JamesJames River, VirginiaJames River Group
On the night of June 12, Grant again advanced by his left flank, marching to the James River.
As the James River passed through the Confederate capital Richmond, it was the scene of much action in the Civil War, notably in the Peninsula Campaign, the Seven Days Battles and the Siege of Petersburg.

Richmond and Petersburg Railroad

Richmond & Petersburg RailroadRichmond & PetersburgRichmond-Petersburg Railroad
Numerous raids were conducted and battles fought in attempts to cut off the Richmond and Petersburg Railroad.
Towards the end of the war, Lt. Gen. Ulysses S. Grant tried to cut off the Richmond and Petersburg Railroad, which was the supply line to Richmond, in the Siege of Petersburg.

Robert Sanford Foster

Robert S. FosterFosterFoster, Robert Sanford
He played a prominent role in the Siege of Petersburg and the Appomattox Campaign.

James H. Ledlie

James LedlieLedlieLedlie, James H.
Gen. James H. Ledlie's division, both failed.
He is best known for his dereliction of duty at the Battle of the Crater during the Siege of Petersburg.

Robert E. Lee

LeeGeneral Robert E. LeeGeneral Lee
Petersburg was crucial to the supply of Confederate Gen. Robert E. Lee's army and the Confederate capital of Richmond.
The Siege of Petersburg lasted from June 1864 until March 1865, with Lee's outnumbered and poorly supplied army shrinking daily because of desertions by disheartened Confederates.

Political general

politicalpolitical rather than military reasonspolitical' major generals
Most of these initiatives failed, often because of the assignment of generals to Grant for political rather than military reasons.

Army of the James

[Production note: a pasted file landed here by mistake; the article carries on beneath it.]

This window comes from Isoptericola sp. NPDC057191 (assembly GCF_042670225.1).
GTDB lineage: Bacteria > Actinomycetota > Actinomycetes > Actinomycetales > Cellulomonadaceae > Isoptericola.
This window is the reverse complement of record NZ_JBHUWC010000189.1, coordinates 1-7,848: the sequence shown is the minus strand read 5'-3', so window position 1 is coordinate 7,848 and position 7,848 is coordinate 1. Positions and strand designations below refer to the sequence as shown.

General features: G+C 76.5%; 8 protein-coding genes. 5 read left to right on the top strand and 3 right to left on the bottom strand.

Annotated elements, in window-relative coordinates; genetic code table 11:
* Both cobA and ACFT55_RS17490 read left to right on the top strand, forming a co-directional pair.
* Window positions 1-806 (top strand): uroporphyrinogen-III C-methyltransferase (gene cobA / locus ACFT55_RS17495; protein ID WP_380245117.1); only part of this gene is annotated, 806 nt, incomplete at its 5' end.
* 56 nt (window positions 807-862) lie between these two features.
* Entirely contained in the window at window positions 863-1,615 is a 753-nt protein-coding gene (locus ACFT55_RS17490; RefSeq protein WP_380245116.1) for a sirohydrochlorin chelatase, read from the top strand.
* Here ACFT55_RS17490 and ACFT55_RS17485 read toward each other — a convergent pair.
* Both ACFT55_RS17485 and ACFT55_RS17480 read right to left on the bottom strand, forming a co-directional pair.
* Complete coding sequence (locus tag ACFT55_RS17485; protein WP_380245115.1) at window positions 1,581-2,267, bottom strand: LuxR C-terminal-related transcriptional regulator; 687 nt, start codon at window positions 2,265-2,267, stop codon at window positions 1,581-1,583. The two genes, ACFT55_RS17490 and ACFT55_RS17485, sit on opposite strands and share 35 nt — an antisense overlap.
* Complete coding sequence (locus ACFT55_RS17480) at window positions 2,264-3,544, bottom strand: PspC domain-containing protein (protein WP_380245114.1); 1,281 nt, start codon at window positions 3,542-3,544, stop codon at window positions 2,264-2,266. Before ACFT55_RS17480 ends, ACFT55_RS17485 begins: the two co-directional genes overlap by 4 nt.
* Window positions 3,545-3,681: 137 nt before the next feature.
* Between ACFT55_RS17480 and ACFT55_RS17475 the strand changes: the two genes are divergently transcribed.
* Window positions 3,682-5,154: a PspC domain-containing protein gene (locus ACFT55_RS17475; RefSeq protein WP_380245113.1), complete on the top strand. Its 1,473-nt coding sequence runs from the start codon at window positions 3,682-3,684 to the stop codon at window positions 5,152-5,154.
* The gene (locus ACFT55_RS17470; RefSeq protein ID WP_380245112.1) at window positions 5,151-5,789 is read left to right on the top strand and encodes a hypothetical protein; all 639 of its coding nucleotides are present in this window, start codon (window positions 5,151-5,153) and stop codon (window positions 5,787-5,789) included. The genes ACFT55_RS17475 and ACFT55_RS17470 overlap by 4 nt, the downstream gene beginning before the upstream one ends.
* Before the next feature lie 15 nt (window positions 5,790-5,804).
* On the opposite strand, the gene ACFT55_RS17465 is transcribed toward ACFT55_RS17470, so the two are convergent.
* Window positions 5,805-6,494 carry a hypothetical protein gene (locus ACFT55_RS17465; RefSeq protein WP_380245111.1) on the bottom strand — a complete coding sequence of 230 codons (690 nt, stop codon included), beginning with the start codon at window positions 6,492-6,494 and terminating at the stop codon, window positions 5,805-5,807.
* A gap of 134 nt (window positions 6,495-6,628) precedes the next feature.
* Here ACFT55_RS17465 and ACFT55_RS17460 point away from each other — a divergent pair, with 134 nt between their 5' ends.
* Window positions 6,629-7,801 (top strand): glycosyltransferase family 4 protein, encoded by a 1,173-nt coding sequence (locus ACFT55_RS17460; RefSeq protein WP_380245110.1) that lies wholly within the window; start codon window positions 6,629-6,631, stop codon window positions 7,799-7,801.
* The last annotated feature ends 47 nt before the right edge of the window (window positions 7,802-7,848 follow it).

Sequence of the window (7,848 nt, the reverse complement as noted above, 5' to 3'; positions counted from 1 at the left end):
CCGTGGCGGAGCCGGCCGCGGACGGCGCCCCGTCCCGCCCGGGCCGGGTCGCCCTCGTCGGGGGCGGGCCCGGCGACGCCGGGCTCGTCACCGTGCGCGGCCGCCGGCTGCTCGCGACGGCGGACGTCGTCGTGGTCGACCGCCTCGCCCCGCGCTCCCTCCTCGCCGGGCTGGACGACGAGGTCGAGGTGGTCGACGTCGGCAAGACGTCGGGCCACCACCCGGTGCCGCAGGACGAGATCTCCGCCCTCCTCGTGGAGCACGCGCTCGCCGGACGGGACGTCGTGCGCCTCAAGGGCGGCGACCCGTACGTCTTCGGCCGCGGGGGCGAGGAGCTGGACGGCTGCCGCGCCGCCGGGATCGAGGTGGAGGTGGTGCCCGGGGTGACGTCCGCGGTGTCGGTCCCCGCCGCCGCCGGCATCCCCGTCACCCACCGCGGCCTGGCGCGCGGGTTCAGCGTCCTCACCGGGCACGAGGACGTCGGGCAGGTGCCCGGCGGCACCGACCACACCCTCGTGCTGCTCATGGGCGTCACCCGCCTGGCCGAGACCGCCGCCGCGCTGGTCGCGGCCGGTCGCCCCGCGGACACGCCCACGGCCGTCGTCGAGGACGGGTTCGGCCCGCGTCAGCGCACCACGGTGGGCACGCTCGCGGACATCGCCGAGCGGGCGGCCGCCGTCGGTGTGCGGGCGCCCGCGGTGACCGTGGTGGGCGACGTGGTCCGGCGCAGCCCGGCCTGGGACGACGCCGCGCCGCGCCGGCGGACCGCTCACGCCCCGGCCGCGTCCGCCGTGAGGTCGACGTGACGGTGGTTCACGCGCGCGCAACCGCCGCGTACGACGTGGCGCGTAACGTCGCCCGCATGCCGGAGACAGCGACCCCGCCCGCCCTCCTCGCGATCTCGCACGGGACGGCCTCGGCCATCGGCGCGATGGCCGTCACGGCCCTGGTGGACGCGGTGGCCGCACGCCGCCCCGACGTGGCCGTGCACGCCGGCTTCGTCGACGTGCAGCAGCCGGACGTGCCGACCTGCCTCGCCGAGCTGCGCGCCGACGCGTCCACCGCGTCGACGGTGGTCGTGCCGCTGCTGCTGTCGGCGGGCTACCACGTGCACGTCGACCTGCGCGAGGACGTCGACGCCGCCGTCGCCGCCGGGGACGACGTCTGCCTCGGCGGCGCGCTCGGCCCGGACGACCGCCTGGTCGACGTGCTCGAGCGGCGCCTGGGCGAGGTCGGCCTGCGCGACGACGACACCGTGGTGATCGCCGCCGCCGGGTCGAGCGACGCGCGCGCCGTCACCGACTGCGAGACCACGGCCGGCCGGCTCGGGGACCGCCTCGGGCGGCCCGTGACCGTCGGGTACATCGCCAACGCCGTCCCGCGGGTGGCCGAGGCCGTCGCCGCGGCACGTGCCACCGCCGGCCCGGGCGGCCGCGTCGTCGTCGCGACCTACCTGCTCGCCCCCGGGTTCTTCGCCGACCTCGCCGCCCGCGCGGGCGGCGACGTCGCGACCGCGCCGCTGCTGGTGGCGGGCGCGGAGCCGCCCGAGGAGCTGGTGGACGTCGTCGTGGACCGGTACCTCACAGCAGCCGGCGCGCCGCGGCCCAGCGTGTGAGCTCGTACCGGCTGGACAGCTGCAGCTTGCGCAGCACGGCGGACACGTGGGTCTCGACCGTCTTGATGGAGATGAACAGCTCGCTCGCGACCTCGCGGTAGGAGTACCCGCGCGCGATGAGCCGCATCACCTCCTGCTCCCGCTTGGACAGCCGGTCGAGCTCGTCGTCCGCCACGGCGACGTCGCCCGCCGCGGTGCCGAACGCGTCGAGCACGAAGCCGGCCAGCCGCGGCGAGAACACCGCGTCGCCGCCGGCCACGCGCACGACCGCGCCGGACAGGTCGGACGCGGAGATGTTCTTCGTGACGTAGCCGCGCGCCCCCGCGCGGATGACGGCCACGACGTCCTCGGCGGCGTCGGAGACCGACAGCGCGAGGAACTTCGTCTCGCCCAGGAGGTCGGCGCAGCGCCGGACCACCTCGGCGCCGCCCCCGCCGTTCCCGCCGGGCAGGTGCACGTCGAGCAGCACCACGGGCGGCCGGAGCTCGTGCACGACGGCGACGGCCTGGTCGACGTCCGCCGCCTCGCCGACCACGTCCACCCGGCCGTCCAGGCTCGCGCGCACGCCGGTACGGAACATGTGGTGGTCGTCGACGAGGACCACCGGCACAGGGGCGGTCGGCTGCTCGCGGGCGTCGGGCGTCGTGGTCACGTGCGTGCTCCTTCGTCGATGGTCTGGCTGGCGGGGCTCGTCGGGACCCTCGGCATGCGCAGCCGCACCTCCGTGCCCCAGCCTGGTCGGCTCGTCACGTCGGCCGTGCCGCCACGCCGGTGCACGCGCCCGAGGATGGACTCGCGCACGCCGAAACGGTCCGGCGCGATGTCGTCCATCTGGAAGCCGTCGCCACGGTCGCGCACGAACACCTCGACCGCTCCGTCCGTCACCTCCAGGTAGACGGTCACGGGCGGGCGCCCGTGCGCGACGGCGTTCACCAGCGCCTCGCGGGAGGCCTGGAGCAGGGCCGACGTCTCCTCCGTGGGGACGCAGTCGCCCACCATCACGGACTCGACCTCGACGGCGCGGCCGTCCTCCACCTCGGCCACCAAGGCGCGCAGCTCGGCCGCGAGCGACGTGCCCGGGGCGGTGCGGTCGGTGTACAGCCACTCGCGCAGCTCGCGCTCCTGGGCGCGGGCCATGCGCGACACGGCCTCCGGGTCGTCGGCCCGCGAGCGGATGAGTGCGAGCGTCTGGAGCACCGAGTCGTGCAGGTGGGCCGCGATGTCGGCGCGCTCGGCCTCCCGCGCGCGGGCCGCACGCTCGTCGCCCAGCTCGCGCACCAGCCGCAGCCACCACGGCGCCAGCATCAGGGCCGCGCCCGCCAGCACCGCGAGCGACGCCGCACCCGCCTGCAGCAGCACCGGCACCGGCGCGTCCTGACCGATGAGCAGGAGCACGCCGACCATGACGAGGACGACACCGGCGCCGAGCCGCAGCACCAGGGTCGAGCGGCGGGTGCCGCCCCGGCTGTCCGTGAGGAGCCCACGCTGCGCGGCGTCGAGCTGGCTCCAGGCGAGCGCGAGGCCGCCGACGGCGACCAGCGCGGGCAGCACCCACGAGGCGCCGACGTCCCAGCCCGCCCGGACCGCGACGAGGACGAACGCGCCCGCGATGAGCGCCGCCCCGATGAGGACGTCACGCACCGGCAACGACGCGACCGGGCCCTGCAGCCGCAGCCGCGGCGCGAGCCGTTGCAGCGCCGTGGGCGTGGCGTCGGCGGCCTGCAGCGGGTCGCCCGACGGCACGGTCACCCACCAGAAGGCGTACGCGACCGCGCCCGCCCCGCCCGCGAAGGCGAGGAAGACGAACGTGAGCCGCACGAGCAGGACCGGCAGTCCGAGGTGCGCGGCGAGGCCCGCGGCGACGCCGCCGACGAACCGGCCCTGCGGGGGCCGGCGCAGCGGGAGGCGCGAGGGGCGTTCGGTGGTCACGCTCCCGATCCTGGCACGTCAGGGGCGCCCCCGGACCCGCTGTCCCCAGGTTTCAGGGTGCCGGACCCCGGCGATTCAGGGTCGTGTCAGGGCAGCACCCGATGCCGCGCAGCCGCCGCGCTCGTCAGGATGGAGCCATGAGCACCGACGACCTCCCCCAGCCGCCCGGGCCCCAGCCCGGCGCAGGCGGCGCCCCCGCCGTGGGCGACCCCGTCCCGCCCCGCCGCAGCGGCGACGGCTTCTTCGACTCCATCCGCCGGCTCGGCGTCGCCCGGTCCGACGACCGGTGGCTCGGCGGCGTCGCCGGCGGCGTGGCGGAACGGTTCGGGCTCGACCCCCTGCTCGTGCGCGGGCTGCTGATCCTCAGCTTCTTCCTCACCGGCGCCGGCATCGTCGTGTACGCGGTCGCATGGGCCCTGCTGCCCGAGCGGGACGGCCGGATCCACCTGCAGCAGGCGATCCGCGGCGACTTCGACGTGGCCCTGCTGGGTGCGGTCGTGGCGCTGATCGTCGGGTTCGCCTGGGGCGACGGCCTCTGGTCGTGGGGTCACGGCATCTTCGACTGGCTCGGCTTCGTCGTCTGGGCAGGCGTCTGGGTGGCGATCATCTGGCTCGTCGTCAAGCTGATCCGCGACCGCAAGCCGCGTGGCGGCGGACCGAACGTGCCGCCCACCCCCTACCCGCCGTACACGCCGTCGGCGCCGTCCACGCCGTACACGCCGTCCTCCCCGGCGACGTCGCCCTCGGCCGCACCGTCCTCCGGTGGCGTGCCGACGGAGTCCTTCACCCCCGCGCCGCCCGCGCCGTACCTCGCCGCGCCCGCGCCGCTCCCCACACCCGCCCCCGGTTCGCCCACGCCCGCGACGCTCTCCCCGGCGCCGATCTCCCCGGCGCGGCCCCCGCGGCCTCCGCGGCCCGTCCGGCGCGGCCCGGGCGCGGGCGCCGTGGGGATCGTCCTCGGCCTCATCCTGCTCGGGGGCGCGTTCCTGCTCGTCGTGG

the James
Butler's Army of the James bogged down against inferior forces under Gen. P.G.T. Beauregard before Richmond in the Bermuda Hundred Campaign.
The XVIII Corps also participated in the Siege of Petersburg.

Siege

besiegedsiege warfarebesiege
Although it is more popularly known as the siege of Petersburg, it was not a classic military siege, in which a city is usually surrounded and all supply lines are cut off, nor was it strictly limited to actions against Petersburg.
The Siege of Sevastopol during the Crimean War and the Siege of Petersburg (1864–1865) during the American Civil War showed that modern citadels, when improved by improvised defences, could still resist an enemy for many months.

Confederate States Army

ConfederateConfederate ArmyConfederates
Petersburg was crucial to the supply of Confederate Gen. Robert E. Lee's army and the Confederate capital of Richmond.
During the Civil War 28,693 Native Americans served in the U.S. and Confederate armies, participating in battles such as Pea Ridge, Second Manassas, Antietam, Spotsylvania, Cold Harbor, and in Federal assaults on Petersburg.

First Corps, Army of Northern Virginia

First CorpsLongstreet's Corpscorps
In part or as a whole, the corps fought in nearly all of the major battles in the Eastern Theater, such as Fredericksburg, Gettysburg, The Wilderness, Cold Harbor, and the Siege of Petersburg.

James Longstreet

LongstreetLongstreet, JamesGeneral James Longstreet
He later returned to the field, serving under Lee in the Siege of Petersburg and the Appomattox Campaign.